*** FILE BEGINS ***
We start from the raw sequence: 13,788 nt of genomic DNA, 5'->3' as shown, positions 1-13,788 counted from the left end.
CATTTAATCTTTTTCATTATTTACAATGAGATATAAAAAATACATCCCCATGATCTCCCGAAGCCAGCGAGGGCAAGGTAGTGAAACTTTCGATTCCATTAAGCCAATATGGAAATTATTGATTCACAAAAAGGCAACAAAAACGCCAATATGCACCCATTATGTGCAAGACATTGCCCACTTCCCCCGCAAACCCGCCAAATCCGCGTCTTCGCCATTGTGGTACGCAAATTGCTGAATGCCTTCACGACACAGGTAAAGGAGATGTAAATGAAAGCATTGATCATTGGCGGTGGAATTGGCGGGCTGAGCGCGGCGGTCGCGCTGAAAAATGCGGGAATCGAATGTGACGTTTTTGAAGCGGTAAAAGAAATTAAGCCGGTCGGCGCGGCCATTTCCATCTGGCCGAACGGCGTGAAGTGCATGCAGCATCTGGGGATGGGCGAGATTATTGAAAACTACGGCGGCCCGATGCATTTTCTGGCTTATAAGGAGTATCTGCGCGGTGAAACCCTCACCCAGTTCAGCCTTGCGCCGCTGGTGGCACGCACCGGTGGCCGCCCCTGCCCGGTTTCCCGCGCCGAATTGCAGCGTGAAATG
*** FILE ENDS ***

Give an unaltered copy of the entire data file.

We start from the raw sequence: 13,788 nt of genomic DNA, 5'->3' as shown, positions 1-13,788 counted from the left end.
CATTTAATCTTTTTCATTATTTACAATGAGATATAAAAAATACATCCCCATGATCTCCCGAAGCCAGCGAGGGCAAGGTAGTGAAACTTTCGATTCCATTAAGCCAATATGGAAATTATTGATTCACAAAAAGGCAACAAAAACGCCAATATGCACCCATTATGTGCAAGACATTGCCCACTTCCCCCGCAAACCCGCCAAATCCGCGTCTTCGCCATTGTGGTACGCAAATTGCTGAATGCCTTCACGACACAGGTAAAGGAGATGTAAATGAAAGCATTGATCATTGGCGGTGGAATTGGCGGGCTGAGCGCGGCGGTCGCGCTGAAAAATGCGGGAATCGAATGTGACGTTTTTGAAGCGGTAAAAGAAATTAAGCCGGTCGGCGCGGCCATTTCCATCTGGCCGAACGGCGTGAAGTGCATGCAGCATCTGGGGATGGGCGAGATTATTGAAAACTACGGCGGCCCGATGCATTTTCTGGCTTATAAGGAGTATCTGCGCGGTGAAACCCTCACCCAGTTCAGCCTTGCGCCGCTGGTGGCACGCACCGGTGGCCGCCCCTGCCCGGTTTCCCGCGCCGAATTGCAGCGTGAAATG